Rethink, Recycle, Rebuild: How Deconstructing a Home Makes Environmental and Economic Sense


The process of taking a home apart and recycling it is called deconstruction. When you deconstruct -- instead of demolish -- an existing home, it means that you essentially dismantle the home piece by piece in an attempt to save and reuse as many of the building's components as possible. Instead of bulldozing a house and adding to landfill waste, a trained crew essentially deconstructs a home, with the home's components then donated or sold. This process focuses on giving materials within a building new life once the building as a whole is no longer viable.

Interested in the steps for deconstructing a house? It's simpler than you think. Here are the five major steps for deconstructing a home.

  1. To begin, find a deconstruction expert in your community.
  2. Arrange an appraisal consultation, where the deconstruction company will visit the home and give a preliminary assessment of the value of the home.
  3. A deconstruction contractor will then submit a bid to carefully deconstruct the home.
  4. The home will then be deconstructed over the course of several days.
  5. Finally, the materials will be donated or sold.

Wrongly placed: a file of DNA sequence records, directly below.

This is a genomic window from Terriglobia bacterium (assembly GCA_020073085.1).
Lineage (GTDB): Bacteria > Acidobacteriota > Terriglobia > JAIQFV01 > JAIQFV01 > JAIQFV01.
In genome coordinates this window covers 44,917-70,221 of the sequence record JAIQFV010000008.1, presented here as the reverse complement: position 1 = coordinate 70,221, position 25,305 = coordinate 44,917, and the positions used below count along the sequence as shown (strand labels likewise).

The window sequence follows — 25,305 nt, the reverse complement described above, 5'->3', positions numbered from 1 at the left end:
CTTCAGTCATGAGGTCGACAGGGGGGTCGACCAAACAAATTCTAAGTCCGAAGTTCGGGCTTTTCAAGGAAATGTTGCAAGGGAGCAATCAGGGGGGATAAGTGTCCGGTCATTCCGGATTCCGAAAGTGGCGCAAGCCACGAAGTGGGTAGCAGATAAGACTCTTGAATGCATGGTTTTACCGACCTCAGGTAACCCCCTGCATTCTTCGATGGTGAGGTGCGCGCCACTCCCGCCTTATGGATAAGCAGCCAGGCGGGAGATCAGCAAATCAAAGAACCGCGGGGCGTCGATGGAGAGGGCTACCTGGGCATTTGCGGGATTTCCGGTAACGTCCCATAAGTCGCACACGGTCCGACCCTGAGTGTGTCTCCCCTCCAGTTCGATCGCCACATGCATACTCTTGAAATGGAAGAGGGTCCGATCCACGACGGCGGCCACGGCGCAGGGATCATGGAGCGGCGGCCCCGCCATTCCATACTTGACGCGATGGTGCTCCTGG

In a deconstruction project, almost everything in a home can be salvaged, save for the sheetrock and plaster. Salvageable items typically include doors, windows, cabinets, lighting fixtures, framing lumber, plumbing fixtures, countertops, copper wiring, roofing materials, brick and flooring.


While it's obvious that deconstructing a home is a greener option than demolishing it, there's another reason you should consider it: money. There are financial benefits available to homeowners interested in deconstructing a home and donating the salvaged building materials. In some cases, used building material donations can actually pay for the costs of deconstruction and contribute some money toward building the new home. Tax credits, which are given in exchange for donations, are another added benefit. Only an IRS qualified appraiser can provide you with the fair-market value of your donation.

10+ years of experience in the appraisal of re-used, recycled, salvaged and deconstructed building materials and supplies